One of the most annoying parts of the latest round of estate tax changes is the 3.8 percent Medicare surtax, enacted as part of the Affordable are Act (or ObamaCare) and taking effect last year. For trusts and estates, the 3.8 percent surtax is imposed on the excess of adjusted gross income over the dollar amount at which the highest trust/estate income tax bracket begins, or undistributed net investment income (NII), whichever is less.
So it’s really hard to avoid paying the tax one way or another. Who might bump up against the Medicare surtax? For 2014, the highest tax bracket is reached when a trust or estate reaches $12,150. Obviously, that’s not a very high number, so the surtax applies to an awful lot of trusts and estates.
The NII limit applies to any married couple with marginal adjusted gross income over $250,000. NII is defined as anything from three categories of gross income, each allowed to be reduced by deductions:
- Gross income from interest, dividends, annuities, royalties and rents.
- Gross income from trading in financial instruments or commodities, or a trade or business in which the client does not materially participate.
- Capital gains.
The NII limit does not include tax-exempt bond interest, distributions from IRAs or qualified retirement plans, and business income.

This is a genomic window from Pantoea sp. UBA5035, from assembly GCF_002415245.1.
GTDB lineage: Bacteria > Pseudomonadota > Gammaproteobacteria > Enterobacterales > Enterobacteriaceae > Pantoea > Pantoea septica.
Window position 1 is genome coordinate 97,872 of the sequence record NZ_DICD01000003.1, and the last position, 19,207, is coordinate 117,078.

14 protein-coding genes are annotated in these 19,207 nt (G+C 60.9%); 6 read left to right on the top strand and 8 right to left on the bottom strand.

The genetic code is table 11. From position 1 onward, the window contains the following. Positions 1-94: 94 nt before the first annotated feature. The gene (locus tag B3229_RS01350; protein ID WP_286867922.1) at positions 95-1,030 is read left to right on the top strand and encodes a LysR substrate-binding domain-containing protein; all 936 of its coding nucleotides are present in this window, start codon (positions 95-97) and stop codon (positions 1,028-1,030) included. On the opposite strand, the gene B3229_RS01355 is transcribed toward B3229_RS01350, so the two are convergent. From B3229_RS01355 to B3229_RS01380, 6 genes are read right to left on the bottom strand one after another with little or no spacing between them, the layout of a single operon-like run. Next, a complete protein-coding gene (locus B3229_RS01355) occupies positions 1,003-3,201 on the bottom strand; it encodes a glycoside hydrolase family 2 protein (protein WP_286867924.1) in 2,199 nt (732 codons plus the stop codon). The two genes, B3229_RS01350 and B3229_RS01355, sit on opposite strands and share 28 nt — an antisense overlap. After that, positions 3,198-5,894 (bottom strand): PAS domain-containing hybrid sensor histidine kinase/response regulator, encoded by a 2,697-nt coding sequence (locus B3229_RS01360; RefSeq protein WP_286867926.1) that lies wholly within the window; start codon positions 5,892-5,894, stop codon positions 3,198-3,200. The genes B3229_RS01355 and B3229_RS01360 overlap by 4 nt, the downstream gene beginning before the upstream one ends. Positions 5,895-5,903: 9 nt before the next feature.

Those easily reached limits made it very desirable for people to avoid the Medicare Surtax by distributing income to their children subject to the kiddie tax. Many clients have had the bright idea of avoiding this Medicare tax by transferring assets to their children, but the government is fully aware of that dodge.
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The so-called “kiddie tax” was enacted by Congress to prevent parents from transferring income-producing assets to their children, thus shifting income from the parents’ higher tax bracket to the children’s lower tax bracket. It ensures that at least a part of the child’s unearned income can be taxed at the client’s highest marginal tax rate, obviating the reason for the transfer in the first place.
The kiddie tax was created in 1986 to keep parents from sheltering income by putting accounts in the names of their lower-taxed kids and has been updated over the years. At the moment, a child doesn’t have to pay taxes on any interest, dividends or capital gains up to $1,000. The child does have to pay taxes on the next $1,000, but usually at a much lower tax rate than their parents. The kiddie tax kicks in at $2,000: The earnings on anything above that are taxed at the parent’s top marginal tax rate, rather than at the capital gains rate.